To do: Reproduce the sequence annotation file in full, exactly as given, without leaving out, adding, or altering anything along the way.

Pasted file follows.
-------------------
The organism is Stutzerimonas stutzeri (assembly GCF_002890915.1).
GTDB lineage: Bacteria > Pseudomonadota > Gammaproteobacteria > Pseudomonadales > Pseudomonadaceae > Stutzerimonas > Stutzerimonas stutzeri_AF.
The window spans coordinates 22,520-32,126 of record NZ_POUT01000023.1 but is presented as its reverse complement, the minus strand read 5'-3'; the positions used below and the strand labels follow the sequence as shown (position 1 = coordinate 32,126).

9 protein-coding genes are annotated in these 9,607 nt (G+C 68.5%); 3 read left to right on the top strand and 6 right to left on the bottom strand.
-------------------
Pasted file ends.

The organism is Stutzerimonas stutzeri (assembly GCF_002890915.1).
GTDB lineage: Bacteria > Pseudomonadota > Gammaproteobacteria > Pseudomonadales > Pseudomonadaceae > Stutzerimonas > Stutzerimonas stutzeri_AF.
The window spans coordinates 22,520-32,126 of record NZ_POUT01000023.1 but is presented as its reverse complement, the minus strand read 5'-3'; the positions used below and the strand labels follow the sequence as shown (position 1 = coordinate 32,126).

9 protein-coding genes are annotated in these 9,607 nt (G+C 68.5%); 3 read left to right on the top strand and 6 right to left on the bottom strand.